Your church is growing and you’ve run out of space OR your church has plateaued and is looking for a new initiative to spur growth. Whatever the reason, your leadership team has decided to venture down the path of multisite. Most churches don’t have millions in reserve to build a new facility or retrofit an existing one. If that’s you…it’s time to consider a non-permanent strategy. Below you will find 13 steps to help you successfully launch a non-permanent (or portable) location.
1 – Establish a timeline.
As a staff or core team discuss and determine a tentative date on which you would like to launch. Ask yourselves, “What season will that be? How will the season affect our initial attendance? How does our current church calendar factor in?”
2 – Identify a location.
This seems like an obvious first step. You need somewhere to meet but not all buildings are created equal. Despite your hard work and greatest efforts a campus can succeed or fail because of unconsidered logistics. When deciding whether a location is suitable, consider these criteria:
- Does our timeline match the date of occupancy?
- How many people will the auditorium seat during a prime experience time slot?
- Will the number of parking spaces accommodate the total number of seating? (Don’t forget to round up because of an overlap of attendees between services.)
- How far away will the children’s area be from the adult auditorium?
- Are there enough rooms for kids and students? Is the space safe and clean?
- Can we adequately secure all kids rooms and hallways?
- Is there additional space for on-campus meetings, special needs area, guest overflow, volunteer training, etc?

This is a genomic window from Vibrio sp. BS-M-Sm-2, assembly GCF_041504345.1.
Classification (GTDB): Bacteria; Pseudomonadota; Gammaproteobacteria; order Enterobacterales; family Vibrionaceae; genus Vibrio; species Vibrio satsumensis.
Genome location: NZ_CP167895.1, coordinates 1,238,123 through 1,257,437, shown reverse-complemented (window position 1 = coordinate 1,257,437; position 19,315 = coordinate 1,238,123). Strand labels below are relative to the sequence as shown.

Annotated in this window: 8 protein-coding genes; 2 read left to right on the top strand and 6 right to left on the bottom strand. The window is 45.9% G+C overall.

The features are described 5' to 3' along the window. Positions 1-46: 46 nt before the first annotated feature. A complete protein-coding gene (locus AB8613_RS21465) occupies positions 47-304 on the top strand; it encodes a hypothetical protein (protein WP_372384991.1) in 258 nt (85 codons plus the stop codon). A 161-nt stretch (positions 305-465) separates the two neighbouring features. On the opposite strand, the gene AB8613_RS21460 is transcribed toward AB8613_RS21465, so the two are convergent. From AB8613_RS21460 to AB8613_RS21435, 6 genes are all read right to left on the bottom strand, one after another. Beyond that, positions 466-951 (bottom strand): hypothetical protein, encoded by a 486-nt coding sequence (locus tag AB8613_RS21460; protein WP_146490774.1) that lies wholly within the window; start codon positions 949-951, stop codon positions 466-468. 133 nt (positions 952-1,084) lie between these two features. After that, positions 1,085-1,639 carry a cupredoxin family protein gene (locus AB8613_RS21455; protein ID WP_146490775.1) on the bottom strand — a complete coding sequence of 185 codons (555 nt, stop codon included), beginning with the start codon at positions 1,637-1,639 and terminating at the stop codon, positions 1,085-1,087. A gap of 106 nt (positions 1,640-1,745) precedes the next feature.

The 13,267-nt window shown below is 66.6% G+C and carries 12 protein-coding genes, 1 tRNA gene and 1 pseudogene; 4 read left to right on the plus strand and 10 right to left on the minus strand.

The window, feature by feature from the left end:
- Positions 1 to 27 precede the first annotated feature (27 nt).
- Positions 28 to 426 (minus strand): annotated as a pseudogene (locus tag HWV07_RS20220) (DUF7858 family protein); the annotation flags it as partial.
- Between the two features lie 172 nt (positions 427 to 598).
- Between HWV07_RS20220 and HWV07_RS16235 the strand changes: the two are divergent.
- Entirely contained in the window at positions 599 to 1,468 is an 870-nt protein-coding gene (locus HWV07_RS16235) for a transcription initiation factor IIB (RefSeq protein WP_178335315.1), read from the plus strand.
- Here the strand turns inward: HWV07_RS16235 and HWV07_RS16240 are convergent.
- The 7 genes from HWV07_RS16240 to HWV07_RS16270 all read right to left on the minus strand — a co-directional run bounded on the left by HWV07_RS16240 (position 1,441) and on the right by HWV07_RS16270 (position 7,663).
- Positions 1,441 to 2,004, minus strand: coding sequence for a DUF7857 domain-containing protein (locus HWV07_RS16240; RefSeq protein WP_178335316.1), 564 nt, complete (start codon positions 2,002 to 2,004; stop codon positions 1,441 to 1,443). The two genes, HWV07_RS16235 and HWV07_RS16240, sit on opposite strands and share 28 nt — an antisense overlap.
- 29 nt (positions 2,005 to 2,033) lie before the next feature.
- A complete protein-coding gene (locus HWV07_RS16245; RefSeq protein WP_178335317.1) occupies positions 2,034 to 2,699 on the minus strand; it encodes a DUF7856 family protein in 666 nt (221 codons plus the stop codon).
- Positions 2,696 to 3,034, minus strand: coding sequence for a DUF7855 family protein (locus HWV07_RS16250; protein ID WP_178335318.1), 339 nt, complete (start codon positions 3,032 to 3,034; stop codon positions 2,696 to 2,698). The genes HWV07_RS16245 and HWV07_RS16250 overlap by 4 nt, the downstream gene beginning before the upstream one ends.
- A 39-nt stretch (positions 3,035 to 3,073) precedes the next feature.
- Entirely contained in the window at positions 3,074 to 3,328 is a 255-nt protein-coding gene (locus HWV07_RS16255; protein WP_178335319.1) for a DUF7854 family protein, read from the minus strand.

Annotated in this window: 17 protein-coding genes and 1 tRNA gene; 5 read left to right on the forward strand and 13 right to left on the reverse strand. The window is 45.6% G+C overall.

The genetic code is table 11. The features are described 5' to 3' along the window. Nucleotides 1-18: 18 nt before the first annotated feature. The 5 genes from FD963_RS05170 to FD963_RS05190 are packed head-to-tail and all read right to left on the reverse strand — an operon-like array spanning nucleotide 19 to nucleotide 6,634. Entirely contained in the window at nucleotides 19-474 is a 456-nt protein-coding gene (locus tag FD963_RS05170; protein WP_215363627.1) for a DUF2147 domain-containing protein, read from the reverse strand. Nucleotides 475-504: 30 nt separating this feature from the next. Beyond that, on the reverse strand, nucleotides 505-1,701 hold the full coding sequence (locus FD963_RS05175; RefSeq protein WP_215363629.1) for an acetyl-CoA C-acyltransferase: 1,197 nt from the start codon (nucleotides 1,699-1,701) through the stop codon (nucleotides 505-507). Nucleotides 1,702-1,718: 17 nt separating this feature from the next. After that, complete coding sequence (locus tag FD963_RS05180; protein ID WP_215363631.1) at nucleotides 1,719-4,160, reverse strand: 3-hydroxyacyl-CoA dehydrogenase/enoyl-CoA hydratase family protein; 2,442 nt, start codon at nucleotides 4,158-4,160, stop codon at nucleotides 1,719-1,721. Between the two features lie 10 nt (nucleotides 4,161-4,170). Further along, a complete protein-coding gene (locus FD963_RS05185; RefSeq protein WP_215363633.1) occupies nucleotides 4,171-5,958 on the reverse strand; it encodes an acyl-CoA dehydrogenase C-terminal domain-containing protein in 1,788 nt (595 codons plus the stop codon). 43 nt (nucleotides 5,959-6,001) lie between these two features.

- Is wi-fi available?
- Will administration allow for onsite storage?
- Can we use the location during the week or on special occasions?
- Will we be allowed to make small permanent changes or upgrades?
- Can we leave anything set up? If not, what’s the solution?
- Will we need police or paid traffic direction?
3 – Determine marketing and community involvement.
Calculate how much you have to spend on marketing and decide how you’ll use that money. Choose community outreach partners and meet with the staff at those non-profit organizations. Make a support plan with these partners. Order door hangers or mail outs. Schedule neighborhood canvasing within a two-mile radius of the new location. Make a splash in the community.
4 – Put the call out.
Once you’ve determined an anticipated number of attendees during those first few weeks of launch, you’ll be able to calculate how many volunteers you need in each area. How do you find these people? Start with the multisite location closest to the area of town in which you are launching the new campus. Speak with the campus pastor. Ask to have onstage talking points inviting current volunteers and attendees to join the launch team. Once the initial team has been established, it’s important to determine where the holes are. Creating a Haves / Needs Document can be helpful when recruiting new people to the launch team. Encourage initial launch team members to invite friends, family, and coworkers to join the team.
5 – Meet with school / facility administrators.